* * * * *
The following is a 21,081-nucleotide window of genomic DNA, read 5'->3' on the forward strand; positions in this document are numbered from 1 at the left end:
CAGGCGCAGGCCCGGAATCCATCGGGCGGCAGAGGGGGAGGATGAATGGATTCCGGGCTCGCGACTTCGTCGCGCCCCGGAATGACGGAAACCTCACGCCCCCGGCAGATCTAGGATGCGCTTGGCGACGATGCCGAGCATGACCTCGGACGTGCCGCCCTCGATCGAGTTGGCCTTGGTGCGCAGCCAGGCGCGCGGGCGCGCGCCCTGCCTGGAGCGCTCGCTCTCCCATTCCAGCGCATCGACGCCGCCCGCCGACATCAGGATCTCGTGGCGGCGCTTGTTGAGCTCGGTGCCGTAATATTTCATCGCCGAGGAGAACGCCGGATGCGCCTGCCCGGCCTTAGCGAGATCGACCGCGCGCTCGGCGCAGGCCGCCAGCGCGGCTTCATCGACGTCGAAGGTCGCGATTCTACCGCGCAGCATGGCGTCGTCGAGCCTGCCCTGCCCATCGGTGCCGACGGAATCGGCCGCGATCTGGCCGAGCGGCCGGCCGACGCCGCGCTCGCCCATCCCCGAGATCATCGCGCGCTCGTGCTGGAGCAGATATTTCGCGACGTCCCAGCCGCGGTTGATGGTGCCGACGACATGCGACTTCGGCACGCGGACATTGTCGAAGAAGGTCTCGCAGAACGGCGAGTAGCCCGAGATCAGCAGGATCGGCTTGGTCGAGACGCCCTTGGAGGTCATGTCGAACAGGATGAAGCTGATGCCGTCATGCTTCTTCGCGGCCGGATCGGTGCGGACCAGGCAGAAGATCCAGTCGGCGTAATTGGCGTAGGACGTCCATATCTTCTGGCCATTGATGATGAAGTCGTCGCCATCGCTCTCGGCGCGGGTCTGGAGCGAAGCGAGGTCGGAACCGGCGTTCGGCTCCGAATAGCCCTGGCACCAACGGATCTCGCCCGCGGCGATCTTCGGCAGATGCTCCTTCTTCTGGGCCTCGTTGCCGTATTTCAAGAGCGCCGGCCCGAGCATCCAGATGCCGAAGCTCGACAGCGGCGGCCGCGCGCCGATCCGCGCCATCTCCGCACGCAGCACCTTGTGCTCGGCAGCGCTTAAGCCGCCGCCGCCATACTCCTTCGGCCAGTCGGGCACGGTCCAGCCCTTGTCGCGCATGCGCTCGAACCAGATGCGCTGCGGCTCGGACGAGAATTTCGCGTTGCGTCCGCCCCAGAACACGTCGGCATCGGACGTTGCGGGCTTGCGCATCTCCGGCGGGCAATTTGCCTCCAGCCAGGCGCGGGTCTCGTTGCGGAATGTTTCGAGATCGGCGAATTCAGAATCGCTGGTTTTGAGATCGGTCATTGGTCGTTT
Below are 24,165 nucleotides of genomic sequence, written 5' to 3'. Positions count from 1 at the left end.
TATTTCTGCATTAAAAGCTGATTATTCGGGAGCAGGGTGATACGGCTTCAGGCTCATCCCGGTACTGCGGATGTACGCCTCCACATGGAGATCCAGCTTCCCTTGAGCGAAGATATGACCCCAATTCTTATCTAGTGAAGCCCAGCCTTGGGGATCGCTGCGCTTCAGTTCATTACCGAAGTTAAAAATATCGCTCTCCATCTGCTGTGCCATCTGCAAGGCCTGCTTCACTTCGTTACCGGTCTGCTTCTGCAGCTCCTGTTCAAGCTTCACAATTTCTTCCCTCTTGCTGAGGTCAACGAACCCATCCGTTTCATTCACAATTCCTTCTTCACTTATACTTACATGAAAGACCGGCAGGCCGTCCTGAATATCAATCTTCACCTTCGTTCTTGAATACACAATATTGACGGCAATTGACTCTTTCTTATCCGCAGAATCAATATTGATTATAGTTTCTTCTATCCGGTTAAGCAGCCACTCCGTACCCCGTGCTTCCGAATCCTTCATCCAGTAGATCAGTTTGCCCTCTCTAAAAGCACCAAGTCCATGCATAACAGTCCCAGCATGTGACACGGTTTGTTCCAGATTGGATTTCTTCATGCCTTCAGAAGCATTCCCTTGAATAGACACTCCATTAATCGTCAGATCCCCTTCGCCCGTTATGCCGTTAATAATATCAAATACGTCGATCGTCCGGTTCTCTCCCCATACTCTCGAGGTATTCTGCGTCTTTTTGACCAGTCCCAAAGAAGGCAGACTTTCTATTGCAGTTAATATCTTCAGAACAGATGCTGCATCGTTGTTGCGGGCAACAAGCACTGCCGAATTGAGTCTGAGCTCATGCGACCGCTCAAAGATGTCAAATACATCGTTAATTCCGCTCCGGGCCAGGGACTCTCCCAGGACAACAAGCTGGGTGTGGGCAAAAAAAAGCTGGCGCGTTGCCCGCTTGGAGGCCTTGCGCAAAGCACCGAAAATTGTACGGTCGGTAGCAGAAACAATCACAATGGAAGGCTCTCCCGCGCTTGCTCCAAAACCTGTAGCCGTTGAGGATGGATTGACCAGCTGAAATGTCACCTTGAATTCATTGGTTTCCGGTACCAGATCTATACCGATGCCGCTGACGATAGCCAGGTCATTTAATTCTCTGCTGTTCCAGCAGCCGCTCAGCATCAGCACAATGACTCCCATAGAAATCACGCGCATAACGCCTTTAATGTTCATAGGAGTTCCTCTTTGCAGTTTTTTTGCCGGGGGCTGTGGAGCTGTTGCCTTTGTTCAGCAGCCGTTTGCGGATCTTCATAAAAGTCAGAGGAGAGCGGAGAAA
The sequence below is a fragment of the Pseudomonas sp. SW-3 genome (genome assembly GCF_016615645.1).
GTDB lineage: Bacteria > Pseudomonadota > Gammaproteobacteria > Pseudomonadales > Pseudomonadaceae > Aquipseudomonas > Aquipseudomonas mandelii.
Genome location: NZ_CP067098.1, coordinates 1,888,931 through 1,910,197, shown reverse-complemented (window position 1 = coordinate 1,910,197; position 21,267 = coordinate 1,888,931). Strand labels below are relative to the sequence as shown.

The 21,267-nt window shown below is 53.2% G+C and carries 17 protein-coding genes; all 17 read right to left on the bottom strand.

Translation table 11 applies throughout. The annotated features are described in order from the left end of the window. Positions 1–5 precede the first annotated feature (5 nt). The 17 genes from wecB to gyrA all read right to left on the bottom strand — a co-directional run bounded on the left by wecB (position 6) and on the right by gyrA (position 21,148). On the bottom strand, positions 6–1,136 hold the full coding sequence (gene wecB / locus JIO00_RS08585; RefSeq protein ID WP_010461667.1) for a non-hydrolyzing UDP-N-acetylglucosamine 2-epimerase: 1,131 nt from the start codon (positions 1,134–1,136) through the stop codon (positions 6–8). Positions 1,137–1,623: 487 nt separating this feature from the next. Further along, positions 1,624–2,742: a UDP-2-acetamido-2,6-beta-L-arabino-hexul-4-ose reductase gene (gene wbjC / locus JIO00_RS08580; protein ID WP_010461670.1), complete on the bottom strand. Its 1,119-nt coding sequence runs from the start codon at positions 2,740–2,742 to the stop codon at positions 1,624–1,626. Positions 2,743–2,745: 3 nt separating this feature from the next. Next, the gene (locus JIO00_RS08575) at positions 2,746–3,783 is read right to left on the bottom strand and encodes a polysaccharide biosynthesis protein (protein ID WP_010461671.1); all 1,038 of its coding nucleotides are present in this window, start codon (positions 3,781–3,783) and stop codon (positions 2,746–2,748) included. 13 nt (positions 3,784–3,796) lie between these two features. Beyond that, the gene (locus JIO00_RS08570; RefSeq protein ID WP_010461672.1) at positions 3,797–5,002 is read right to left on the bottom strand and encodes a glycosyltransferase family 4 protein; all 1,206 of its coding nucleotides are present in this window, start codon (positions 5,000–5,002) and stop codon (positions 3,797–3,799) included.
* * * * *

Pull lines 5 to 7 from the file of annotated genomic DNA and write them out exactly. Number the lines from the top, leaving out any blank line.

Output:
The sequence below is a fragment of the Pseudomonas sp. SW-3 genome (genome assembly GCF_016615645.1).
GTDB lineage: Bacteria > Pseudomonadota > Gammaproteobacteria > Pseudomonadales > Pseudomonadaceae > Aquipseudomonas > Aquipseudomonas mandelii.
Genome location: NZ_CP067098.1, coordinates 1,888,931 through 1,910,197, shown reverse-complemented (window position 1 = coordinate 1,910,197; position 21,267 = coordinate 1,888,931). Strand labels below are relative to the sequence as shown.